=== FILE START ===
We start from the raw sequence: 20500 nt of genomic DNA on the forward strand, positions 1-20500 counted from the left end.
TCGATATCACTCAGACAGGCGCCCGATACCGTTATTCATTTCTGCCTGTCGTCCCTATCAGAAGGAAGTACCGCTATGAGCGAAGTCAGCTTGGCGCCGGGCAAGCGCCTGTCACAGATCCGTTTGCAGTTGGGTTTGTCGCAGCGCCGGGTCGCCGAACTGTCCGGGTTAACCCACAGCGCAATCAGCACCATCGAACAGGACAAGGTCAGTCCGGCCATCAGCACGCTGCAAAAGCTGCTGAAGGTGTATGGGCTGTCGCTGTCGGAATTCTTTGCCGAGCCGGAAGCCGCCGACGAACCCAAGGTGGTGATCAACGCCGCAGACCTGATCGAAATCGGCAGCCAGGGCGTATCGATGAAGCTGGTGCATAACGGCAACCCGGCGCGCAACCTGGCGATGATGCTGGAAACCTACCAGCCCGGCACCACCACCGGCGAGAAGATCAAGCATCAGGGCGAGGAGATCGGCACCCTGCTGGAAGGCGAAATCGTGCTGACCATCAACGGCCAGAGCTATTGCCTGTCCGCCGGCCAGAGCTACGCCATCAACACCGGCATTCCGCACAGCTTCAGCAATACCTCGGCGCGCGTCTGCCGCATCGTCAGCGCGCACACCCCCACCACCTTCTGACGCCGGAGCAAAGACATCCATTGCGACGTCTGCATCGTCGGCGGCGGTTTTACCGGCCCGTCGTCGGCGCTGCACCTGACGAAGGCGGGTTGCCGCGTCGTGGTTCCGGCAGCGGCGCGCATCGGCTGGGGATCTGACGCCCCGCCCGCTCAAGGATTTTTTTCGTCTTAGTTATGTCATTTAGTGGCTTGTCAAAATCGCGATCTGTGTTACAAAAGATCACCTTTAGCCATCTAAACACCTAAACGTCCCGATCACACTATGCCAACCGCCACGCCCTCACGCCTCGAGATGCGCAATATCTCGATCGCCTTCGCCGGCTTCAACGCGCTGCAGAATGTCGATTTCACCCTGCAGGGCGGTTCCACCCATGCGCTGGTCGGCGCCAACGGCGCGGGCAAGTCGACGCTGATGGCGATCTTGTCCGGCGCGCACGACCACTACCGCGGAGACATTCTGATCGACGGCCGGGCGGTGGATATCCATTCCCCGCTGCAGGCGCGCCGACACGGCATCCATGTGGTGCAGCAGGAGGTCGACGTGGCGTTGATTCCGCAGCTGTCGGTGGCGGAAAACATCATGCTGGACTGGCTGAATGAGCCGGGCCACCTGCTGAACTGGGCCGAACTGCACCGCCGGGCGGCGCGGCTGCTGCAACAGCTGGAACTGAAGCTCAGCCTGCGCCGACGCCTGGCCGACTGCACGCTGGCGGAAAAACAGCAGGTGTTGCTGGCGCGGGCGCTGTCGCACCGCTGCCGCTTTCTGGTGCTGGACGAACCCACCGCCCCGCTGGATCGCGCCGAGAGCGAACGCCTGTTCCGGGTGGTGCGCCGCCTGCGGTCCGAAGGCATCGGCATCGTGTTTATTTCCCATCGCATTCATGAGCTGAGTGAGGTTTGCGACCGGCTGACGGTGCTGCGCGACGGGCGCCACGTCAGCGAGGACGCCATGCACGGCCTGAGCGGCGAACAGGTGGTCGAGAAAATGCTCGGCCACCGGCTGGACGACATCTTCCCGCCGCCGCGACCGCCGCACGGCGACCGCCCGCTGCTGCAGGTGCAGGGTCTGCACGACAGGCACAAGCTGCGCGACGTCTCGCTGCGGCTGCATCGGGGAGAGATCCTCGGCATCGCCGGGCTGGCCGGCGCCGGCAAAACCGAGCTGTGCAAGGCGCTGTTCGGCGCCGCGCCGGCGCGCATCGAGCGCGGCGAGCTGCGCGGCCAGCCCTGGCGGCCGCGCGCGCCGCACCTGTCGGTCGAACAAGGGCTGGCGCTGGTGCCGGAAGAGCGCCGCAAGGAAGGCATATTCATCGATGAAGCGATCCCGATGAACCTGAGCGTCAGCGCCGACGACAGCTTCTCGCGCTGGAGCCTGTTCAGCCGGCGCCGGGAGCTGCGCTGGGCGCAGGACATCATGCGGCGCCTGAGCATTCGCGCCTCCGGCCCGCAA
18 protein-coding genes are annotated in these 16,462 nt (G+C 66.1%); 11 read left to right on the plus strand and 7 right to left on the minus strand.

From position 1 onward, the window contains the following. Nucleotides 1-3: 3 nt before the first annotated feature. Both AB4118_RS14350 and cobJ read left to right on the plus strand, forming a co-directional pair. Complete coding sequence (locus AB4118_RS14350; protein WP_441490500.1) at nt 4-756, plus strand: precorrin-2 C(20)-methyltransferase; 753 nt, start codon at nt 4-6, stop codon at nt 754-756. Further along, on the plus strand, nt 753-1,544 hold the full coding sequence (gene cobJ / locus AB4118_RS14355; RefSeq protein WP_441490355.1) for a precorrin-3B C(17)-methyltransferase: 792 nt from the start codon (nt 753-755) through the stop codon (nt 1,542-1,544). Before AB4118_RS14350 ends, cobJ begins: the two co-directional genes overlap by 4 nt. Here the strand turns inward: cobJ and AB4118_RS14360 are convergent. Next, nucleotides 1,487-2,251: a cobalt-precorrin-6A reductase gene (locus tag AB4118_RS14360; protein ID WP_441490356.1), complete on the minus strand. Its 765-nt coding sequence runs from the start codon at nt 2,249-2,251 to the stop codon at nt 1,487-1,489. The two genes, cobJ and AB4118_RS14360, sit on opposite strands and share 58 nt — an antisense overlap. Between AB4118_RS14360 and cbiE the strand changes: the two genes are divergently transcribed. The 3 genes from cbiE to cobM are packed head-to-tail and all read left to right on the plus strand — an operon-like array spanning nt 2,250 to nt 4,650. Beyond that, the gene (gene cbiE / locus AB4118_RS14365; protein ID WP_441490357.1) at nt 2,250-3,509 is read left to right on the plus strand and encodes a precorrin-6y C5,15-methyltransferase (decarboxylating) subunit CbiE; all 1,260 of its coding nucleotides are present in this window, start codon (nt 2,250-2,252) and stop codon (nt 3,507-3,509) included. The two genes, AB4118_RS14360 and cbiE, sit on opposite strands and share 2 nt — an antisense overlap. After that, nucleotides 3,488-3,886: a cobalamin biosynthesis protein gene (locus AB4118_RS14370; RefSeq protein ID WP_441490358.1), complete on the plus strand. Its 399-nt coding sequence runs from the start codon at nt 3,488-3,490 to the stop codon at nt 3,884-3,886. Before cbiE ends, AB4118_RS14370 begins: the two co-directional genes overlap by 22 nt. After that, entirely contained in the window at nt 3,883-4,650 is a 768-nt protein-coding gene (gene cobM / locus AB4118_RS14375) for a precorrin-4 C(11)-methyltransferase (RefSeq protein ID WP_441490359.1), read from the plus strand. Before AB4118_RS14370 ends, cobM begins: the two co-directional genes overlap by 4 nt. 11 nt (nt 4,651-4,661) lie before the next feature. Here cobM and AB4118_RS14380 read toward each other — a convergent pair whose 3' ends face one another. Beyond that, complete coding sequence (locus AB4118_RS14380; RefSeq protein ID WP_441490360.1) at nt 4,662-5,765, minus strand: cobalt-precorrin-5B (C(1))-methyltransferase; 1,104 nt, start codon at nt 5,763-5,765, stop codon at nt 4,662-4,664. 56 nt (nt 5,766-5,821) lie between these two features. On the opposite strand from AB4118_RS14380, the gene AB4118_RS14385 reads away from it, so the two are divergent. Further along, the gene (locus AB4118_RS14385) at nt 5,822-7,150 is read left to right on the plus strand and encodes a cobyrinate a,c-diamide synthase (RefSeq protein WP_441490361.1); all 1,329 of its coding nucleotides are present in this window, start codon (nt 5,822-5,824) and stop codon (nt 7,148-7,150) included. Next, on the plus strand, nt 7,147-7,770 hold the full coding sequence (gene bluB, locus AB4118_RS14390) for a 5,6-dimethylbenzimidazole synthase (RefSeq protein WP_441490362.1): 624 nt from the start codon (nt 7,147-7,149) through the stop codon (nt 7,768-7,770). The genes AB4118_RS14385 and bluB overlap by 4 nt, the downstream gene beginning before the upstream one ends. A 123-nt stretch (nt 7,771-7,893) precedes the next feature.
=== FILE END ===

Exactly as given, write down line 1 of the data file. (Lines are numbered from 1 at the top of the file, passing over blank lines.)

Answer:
We start from the raw sequence: 20500 nt of genomic DNA on the forward strand, positions 1-20500 counted from the left end.